Was I good? I was good at arguing cases in courts of law, particularly in .. writing. I could do a lot of damage to the other side’s neatly crafted story. Meaning? I had this ease of pinpointing any holes in their side of story - I’m still good at it.

I guess that’s precisely why I reject most of the rules we are supposed to live by - they’re hollow, most of them (they’re like sieves too me - they don’t hold water).
Are you a parent?
I have a son who is 11 years old (in 2018). And I love being a parent. I guess I was born for it. I completely ignore other people’s comments and opinions about how many children one should have (or I should have). I have just one, and that’s the right number for me.
What is your pet peeve?
That we as a society collectively developed a belief that it’s not OK to talk about our parents’ flaws and intentions.

Of course, if you only blame others and fail to assume 100% responsibility for your own life, you become a loser. There is no doubt in my head that this is how it is in life. But our inability to even look at what parents of this world could do better (apart from the advice to spend more time with their children - because there is no shortage of articles sending this particular message to parents) to me is staggering.

Parents are literally untouchable in our society. They are being let off the hook. And, as a result, young adults are the only ones who are responsible for making sure that the parent-child relationships in our society actually work. It shouldn’t be this way. It’s not fair.
What do you dream of?
I dream of some day going on a tour during which I would meet and have the chance to work with some of the contemporary artists from different regions of the world.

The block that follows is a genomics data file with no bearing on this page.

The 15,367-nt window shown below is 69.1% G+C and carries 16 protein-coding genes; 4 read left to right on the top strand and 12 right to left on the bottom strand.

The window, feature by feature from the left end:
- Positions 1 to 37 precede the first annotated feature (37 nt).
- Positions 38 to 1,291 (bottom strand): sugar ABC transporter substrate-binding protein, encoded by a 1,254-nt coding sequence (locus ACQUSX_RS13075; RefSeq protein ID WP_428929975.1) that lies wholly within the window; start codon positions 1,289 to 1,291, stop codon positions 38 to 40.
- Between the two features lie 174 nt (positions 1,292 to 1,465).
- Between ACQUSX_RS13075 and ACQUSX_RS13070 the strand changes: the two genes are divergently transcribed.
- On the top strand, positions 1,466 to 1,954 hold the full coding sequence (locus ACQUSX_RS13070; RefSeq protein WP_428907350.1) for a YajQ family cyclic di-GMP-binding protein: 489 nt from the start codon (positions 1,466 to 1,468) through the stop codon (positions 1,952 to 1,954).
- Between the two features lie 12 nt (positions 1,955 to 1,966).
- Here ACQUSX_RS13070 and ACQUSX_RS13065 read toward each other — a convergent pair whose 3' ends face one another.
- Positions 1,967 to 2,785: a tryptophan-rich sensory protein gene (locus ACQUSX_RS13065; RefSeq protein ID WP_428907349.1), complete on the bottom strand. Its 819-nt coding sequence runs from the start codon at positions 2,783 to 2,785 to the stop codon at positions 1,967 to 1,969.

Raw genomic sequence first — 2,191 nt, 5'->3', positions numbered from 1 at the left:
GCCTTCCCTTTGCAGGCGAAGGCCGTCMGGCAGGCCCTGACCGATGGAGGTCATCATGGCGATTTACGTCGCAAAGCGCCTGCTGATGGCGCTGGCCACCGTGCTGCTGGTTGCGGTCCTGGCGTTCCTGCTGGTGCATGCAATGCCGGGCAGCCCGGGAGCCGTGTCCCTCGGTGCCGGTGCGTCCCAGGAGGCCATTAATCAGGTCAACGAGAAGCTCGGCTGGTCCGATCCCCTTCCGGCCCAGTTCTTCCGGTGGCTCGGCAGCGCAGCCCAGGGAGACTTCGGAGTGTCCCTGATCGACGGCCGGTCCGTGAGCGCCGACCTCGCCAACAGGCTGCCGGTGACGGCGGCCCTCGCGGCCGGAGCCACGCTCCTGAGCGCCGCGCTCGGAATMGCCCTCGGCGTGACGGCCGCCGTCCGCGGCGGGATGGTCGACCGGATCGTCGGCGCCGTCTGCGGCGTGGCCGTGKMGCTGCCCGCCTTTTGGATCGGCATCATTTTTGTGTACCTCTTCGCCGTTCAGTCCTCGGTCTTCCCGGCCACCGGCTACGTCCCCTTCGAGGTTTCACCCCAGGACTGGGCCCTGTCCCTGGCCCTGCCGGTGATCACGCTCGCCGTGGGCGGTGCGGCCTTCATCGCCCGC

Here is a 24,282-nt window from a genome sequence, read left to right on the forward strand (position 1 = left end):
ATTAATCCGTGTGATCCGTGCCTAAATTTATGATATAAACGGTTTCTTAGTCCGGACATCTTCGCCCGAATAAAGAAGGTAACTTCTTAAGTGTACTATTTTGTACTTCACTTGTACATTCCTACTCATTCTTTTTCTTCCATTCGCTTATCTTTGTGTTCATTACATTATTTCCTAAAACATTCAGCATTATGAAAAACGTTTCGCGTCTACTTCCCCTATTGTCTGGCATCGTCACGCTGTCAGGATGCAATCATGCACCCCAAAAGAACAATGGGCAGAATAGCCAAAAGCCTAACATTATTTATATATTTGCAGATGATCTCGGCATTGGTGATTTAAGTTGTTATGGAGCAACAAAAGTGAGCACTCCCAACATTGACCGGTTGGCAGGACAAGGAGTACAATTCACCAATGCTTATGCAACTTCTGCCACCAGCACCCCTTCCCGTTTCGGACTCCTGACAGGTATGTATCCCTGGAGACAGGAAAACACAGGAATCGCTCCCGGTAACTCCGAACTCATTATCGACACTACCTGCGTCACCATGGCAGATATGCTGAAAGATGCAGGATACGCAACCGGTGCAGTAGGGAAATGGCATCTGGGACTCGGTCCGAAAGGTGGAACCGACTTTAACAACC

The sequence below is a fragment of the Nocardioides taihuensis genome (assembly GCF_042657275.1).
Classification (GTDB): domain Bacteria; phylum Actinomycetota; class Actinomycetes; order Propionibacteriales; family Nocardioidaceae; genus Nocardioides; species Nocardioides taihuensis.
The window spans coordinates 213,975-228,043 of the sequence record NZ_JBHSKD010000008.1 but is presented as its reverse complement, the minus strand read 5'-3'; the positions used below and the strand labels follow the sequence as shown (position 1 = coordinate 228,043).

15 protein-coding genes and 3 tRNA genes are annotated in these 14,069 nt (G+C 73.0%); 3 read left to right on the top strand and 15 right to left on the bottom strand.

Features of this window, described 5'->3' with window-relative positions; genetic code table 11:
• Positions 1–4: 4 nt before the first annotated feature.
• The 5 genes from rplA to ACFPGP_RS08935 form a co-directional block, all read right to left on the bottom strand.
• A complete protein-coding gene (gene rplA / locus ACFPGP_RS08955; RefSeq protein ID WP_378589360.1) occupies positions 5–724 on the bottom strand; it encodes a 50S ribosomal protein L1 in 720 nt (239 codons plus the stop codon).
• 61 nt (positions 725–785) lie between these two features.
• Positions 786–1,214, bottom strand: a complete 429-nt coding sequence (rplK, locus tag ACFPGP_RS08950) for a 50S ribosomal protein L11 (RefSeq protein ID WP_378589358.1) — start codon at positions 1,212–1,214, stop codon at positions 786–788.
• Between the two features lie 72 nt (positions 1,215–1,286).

What is your life’s motto?
My late teenage years and early 20s wasn't the time to build my future. My whole life is.
Published 2018-08-05.
Smashwords Interviews are created by the profiled author, publisher or reader.

Books by This Author

You Have The Right Not To Make Your Parents Proud.
 A Book Of Quotes
Price: $0.99 USD. Words: 3,830. Language: English. Published: May 22, 2017. Categories: Nonfiction » Relationships & Family » Parenting / parent & adult child
A collection of 121 quotes from my book You Have The Right Not To Make Your Parents Proud. A good way to refresh the book's main points in less than 60 minutes. A nice instagram card design, but, most important, a valuable and life-changing content.
You Have The Right Not To Make Your Parents Proud
Price: $2.99 USD. Words: 24,760. Language: English. Published: May 22, 2017. Categories: Nonfiction » Relationships & Family » Parenting / parent & adult child
Is the fear of being different or even discussing problematic issues that arise in families all over the world something we should accept as inevitable? Should we watch as young adults, generation after generation, yield to the family pressure, because they lack coping mechanisms (alternative narratives)? Can’t we challenge those fears and beliefs? This book is about overcoming those obstacles.